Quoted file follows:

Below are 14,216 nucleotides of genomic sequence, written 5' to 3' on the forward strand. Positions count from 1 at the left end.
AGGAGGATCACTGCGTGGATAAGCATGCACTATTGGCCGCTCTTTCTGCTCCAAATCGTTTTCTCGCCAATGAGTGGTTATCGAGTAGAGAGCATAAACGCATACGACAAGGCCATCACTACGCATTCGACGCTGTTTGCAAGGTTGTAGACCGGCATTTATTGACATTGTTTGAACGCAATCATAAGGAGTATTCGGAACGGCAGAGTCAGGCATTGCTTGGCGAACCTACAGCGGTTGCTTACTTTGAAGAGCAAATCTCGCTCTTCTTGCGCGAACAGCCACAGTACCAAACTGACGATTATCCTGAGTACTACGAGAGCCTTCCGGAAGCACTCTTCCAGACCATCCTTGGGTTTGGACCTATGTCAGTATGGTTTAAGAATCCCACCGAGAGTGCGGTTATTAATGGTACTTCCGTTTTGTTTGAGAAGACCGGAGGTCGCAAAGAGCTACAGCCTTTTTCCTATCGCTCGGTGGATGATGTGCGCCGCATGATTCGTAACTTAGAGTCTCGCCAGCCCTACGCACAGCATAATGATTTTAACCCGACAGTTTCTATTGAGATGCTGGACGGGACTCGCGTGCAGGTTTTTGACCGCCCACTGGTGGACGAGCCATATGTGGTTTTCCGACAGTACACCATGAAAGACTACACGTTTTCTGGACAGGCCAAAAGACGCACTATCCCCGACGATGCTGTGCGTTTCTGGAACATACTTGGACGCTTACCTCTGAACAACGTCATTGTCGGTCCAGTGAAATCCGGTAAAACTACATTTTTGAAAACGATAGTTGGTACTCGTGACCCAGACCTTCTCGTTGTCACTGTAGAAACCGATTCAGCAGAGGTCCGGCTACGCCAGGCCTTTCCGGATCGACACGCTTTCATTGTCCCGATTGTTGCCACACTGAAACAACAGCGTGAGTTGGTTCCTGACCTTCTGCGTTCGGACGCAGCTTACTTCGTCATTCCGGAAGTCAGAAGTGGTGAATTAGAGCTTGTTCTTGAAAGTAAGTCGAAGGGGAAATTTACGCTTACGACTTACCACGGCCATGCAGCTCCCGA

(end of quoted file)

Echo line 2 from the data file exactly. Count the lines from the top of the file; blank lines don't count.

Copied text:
AGGAGGATCACTGCGTGGATAAGCATGCACTATTGGCCGCTCTTTCTGCTCCAAATCGTTTTCTCGCCAATGAGTGGTTATCGAGTAGAGAGCATAAACGCATACGACAAGGCCATCACTACGCATTCGACGCTGTTTGCAAGGTTGTAGACCGGCATTTATTGACATTGTTTGAACGCAATCATAAGGAGTATTCGGAACGGCAGAGTCAGGCATTGCTTGGCGAACCTACAGCGGTTGCTTACTTTGAAGAGCAAATCTCGCTCTTCTTGCGCGAACAGCCACAGTACCAAACTGACGATTATCCTGAGTACTACGAGAGCCTTCCGGAAGCACTCTTCCAGACCATCCTTGGGTTTGGACCTATGTCAGTATGGTTTAAGAATCCCACCGAGAGTGCGGTTATTAATGGTACTTCCGTTTTGTTTGAGAAGACCGGAGGTCGCAAAGAGCTACAGCCTTTTTCCTATCGCTCGGTGGATGATGTGCGCCGCATGATTCGTAACTTAGAGTCTCGCCAGCCCTACGCACAGCATAATGATTTTAACCCGACAGTTTCTATTGAGATGCTGGACGGGACTCGCGTGCAGGTTTTTGACCGCCCACTGGTGGACGAGCCATATGTGGTTTTCCGACAGTACACCATGAAAGACTACACGTTTTCTGGACAGGCCAAAAGACGCACTATCCCCGACGATGCTGTGCGTTTCTGGAACATACTTGGACGCTTACCTCTGAACAACGTCATTGTCGGTCCAGTGAAATCCGGTAAAACTACATTTTTGAAAACGATAGTTGGTACTCGTGACCCAGACCTTCTCGTTGTCACTGTAGAAACCGATTCAGCAGAGGTCCGGCTACGCCAGGCCTTTCCGGATCGACACGCTTTCATTGTCCCGATTGTTGCCACACTGAAACAACAGCGTGAGTTGGTTCCTGACCTTCTGCGTTCGGACGCAGCTTACTTCGTCATTCCGGAAGTCAGAAGTGGTGAATTAGAGCTTGTTCTTGAAAGTAAGTCGAAGGGGAAATTTACGCTTACGACTTACCACGGCCATGCAGCTCCCGA